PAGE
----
Considered an experienced teacher of young pitchers, Dave Wallace said it was difficult to leave the Atlanta Braves organization and its impressive stable of young arms.

But the allure of again becoming a major league pitching coach, and for a playoff contender, was too enticing.

“It's been a tough couple days, I want to tell you. It is a good situation over there [in Atlanta], and what they have going on with their young staff is great,” said Wallace, who was named the Orioles' new pitching coach Tuesday. “But I think for those of us that have been on the field in a game and have the burning desire to compete, when you get a chance to do that on a stage like Baltimore, I just don't think you pass it up.”

The Orioles interviewed four external candidates last week — Wallace, Seattle Mariners pitching coach Carl Willis, Texas Rangers bullpen coach Andy Hawkins and former Philadelphia Phillies pitching coach Rich Dubee — to replace Rick Adair, who took a leave of absence in August for personal reasons and is not returning.

All four had impressive resumes, but Orioles manager Buck Showalter and executive vice president Dan Duquette ultimately turned to Wallace, who spent the last four years as the Braves' minor league pitching coordinator. He also has been a major league pitching coach for the Houston Astros (2007), the Boston Red Sox (2003 to 2006), the New York Mets (1999-2000) and the Los Angeles Dodgers (1995-1997).

“He's an excellent teacher,” Duquette said. “His staffs are known for his starters pitching a lot of innings and keeping the ball in the ballpark and throwing strikes. His experience and leadership helped the Mets and Red Sox win pennants, and his veteran presence should be a good addition to the Orioles. ... He's a real pro. He can do a lot to help this organization.”

At 66, Wallace was by far the oldest candidate interviewed, but the 57-year-old Showalter said his age was not a concern.

“I didn't penalize anybody that was too young because of their lack of experience, and you don't penalize somebody that's older than normal,” Showalter said. “What's normal? Heck, I'm an old you-know-what. And if anybody wants to match up with the energy level and the want-to part of Dave or I, just bring it on.”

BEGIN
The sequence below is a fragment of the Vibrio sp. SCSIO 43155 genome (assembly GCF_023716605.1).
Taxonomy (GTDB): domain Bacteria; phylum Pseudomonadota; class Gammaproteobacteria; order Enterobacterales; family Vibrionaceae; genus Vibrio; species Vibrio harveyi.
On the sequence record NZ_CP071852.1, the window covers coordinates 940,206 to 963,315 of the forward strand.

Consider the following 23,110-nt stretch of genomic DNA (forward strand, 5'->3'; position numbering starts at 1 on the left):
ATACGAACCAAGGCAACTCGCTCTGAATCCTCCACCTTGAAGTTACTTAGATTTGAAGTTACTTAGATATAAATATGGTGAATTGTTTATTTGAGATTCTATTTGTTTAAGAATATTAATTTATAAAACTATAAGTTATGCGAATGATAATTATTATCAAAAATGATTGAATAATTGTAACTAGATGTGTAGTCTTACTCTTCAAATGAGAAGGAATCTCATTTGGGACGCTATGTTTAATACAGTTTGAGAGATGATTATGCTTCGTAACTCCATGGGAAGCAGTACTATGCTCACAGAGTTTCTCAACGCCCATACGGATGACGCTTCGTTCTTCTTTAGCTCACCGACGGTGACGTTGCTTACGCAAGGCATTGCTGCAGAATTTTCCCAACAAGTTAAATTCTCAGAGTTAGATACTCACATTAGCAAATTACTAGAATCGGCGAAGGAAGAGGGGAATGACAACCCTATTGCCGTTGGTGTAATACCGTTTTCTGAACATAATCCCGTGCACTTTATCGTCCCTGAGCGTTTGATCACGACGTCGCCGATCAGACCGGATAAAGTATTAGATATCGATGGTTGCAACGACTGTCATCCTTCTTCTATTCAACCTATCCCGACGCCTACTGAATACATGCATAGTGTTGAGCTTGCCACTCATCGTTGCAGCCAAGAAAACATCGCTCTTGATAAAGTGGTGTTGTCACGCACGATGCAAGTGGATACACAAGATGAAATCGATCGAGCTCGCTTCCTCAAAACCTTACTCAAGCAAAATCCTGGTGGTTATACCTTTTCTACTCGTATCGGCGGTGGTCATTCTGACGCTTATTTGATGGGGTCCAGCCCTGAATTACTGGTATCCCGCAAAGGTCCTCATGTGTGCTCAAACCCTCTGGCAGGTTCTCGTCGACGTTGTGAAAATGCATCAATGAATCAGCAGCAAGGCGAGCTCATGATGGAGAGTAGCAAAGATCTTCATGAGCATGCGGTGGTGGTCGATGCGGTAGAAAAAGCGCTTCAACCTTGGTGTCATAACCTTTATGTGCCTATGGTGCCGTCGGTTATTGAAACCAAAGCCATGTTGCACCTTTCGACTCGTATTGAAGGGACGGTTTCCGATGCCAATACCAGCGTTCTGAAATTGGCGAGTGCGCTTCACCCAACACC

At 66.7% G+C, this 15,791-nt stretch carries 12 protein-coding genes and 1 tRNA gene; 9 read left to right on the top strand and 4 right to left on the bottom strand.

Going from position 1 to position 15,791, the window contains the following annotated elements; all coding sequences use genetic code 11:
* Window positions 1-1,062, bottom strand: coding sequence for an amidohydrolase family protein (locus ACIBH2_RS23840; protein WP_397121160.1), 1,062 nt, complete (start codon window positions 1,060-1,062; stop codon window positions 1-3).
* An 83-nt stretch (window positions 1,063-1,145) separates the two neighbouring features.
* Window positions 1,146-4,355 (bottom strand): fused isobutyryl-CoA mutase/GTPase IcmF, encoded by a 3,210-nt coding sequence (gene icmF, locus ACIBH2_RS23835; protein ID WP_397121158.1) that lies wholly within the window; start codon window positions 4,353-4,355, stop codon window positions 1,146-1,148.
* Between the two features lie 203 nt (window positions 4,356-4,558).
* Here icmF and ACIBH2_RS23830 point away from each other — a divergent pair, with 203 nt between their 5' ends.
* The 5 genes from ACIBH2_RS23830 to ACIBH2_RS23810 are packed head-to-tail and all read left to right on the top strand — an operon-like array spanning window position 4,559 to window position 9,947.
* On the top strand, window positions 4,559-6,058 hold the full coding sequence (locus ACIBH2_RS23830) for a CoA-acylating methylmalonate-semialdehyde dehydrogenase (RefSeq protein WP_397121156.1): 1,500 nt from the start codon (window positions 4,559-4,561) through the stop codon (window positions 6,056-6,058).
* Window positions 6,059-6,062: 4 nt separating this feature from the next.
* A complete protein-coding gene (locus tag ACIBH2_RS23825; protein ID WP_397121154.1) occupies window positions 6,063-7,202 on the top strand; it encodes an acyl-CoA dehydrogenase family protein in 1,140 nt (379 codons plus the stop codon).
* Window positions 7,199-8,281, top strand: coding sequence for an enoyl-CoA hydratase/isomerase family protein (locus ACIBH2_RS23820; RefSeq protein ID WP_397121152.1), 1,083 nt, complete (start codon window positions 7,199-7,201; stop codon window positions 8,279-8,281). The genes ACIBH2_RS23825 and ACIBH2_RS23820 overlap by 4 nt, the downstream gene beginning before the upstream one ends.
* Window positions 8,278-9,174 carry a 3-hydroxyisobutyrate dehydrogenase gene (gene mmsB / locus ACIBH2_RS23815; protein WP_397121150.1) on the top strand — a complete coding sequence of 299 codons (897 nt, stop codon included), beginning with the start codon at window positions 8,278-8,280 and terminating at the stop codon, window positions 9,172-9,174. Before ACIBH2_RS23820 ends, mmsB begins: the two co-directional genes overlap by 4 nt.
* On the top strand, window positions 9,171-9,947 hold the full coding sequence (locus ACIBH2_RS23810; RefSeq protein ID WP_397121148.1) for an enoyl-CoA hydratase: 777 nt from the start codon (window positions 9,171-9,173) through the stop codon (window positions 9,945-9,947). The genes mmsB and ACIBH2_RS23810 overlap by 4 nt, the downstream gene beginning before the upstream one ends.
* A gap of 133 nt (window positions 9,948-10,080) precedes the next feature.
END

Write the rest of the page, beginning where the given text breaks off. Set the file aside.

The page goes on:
What impressed the Orioles was Wallace's ability to help young pitchers on their way up to the big leagues, as well as his history of success.He was the pitching coach for the World Series-champion Red Sox in 2004 and the National League-champion Mets in 2000.

“I'm looking forward to that fresh set of eyes, not only teaching, but evaluating,” Showalter said. “We've got a bunch of guys out of options. If I'm a pitcher at home right now, I'm going, ‘Wow, I've got a fresh start with a new guy.' I'm looking at what we have and how we can get it the best it can be. It's as simple as that.”

Wallace said he's not familiar with the Orioles' pitchers personally, but believes he knows what they are capable of.

“I'm familiar with the abilities, not the personalities; that's going to take some time and some effort,” Wallace said. “But I know there's some real talent there, no doubt about it.”

The Orioles worked from an initial candidate list of a dozen before whittling it down. Internal candidates such as Bill Castro, who filled in as pitching coach when Adair took a leave of absence in August; Triple-A Norfolk pitching coach Mike Griffin; interim bullpen coach Scott McGregor; and pitching coordinator Rick Peterson also reportedly were considered, but none were formally interviewed.

“We looked at it and said, 'We've got a tough call here'” Showalter said. “But who we are, what we are, Dave fit us the best. … If you look at the job description in our situation, Dave was the perfect fit.”

Showalter said Wallace will have a lot of input on the club's bullpen coach hire. Castro and McGregor are candidates for that job.

“I'll present the in-house candidates and see what he has to say,” Showalter said. “Probably at the end of the day, he's going to have that call.”

At a glance

Name: Dave Wallace

Age: 66

Birthplace: Waterbury, Conn.

Resides: Wrentham, Mass.

Most recent position: Atlanta Braves’ minor league pitching coordinator

Major league pitching coach experience: Houston Astros (2007), Boston Red Sox (2003-2006), New York Mets (1999-2000), Los Angeles Dodgers (1995-1997).

Major league playing experience: A right-handed reliever, he made a total of 13 appearances in the major leagues, going 0-1 with a 7.84 ERA in 20 2/3 combined innings for the Philadelphia Phillies (1973-74) and the Toronto Blue Jays (1978).

Other: Wallace was 48-37 with a 4.13 ERA and 60 career saves in 363 games (34 starts) in 12 minor league seasons. … He has been with the Braves and their vaunted minor league pitching system since 2010. … He spent 20 years as a coach and executive in the Dodgers organization, including 17 straight seasons from 1981-1997. He also worked for the Dodgers from 2001 to 2003 as the senior vice president of baseball operations and, in 2001, was the Dodgers’ interim general manager. … Wallace won a World Series title with the Boston Red Sox (2004) and a National League championship with the New York Mets (2000). … Before joining the Braves in 2010, he was with the Seattle Mariners as a special assistant to the general manager in 2008-2009.

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